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He walked right off the stage and people were storming that stage. The next day I started back to playing Elvis again. Going to show you that no one person can tell you what another group might like'. Hunter commented, 'He is very spiritually minded Joe was a prolific songwriter. Some estimates say that he has written more than 7, songs. The song turned out to be the single released from the session. Sadly it would be Hamilton's last as he suffered a stroke latter that year.
Jaycees' Ten Outstanding Young Men of dinner. Muhammad Ali : 'Elvis was my close personal friend. Jackie Wilson : 'A lot of people have accused Elvis of stealing the black man's music, when in fact, almost every black solo entertainer copied his stage mannerisms from Elvis'. With all he had going for him, Elvis said, he could see no reason why Jackie shouldn't be the number one singer in the world'.
It was a wonderful tribute which Jackie would have appreciated. Jackie's drummer Jimmy Smith recalls; 'Elvis came to the club in a white suit and a white Rolls Royce. I said, 'That man's got style, ain't he? I was in Hollywood, California, playing a club called The Trip and we were having a little difficulty getting people to come out at that particular time.
So he came out twice for me and, well, you couldn't get in. They said if Elvis goes, well Elvis invited Jackie out to the movie set to see him. Jackie took up the offer, visiting Elvis at MGM, where they had photos taken like two old friends. Elvis signed the photo for Jackie, writing 'Jackie, you have a friend forever, Elvis'.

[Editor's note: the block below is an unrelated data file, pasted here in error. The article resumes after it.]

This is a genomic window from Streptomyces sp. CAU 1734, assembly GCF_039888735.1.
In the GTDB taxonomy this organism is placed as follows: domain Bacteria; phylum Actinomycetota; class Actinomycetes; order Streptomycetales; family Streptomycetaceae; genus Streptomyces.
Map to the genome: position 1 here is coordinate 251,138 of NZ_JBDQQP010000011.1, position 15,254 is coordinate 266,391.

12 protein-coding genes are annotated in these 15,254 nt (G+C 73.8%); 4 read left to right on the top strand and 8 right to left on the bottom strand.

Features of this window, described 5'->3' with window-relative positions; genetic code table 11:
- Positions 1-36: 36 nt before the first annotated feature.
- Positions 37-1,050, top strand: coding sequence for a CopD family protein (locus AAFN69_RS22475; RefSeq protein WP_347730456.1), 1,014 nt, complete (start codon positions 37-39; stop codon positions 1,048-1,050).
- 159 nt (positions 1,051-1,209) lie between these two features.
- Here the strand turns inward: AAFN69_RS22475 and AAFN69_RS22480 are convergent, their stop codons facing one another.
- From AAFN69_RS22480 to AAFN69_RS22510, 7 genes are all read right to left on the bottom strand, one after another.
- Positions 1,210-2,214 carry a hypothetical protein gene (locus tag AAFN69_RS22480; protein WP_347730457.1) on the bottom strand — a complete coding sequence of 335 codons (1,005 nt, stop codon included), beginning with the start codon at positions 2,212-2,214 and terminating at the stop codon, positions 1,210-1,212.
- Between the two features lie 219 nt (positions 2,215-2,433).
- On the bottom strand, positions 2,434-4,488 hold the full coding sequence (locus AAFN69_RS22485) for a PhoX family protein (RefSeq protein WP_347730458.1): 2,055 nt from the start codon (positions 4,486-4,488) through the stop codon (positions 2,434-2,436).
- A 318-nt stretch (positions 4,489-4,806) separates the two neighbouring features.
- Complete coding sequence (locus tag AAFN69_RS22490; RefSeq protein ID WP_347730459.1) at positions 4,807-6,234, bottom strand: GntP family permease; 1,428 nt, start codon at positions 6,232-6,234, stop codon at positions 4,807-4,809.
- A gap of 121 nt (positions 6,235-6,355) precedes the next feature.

Jackie carried the photo everywhere thereafter; it was a treasure. Jackie Wilson and Elvis Presley. Sonny West , who was a close friend of Elvis' and one of his inner circle for many years, said; 'Elvis loved Billy Ward, Billy Daniels, Billy Eckstine, the Inkspots - he loved all of them. He took something from all of them and it all came together in his voice at different times.
Jackie was rhythm and blues; Elvis would tell you that the influence of gospel singing and rhythm and blues helped form his style of singing. And what came out was rock 'n' roll James Brown : 'I wasn't just a fan, I was his brother. Elvis was a hard worker, dedicated, and God loved him. Last time I saw him was at Graceland. We sang Old Blind Barnabus together, a gospel song.
James Brown : 'We were friends for a long time, for twenty years. And he told me, he'd ride around Memphis around the streets he'd come up in, all alone at night. Ride around on his motorcycle when he was sure the rest of the world was asleep, just kind of hauntin' them places he hung around in as a kid. He was a country boy'. Al Green : 'Elvis had an influence on everybody with his musical approach. He broke the ice for all of us'. Eddie Murphy : 'That's my idol, Elvis Presley.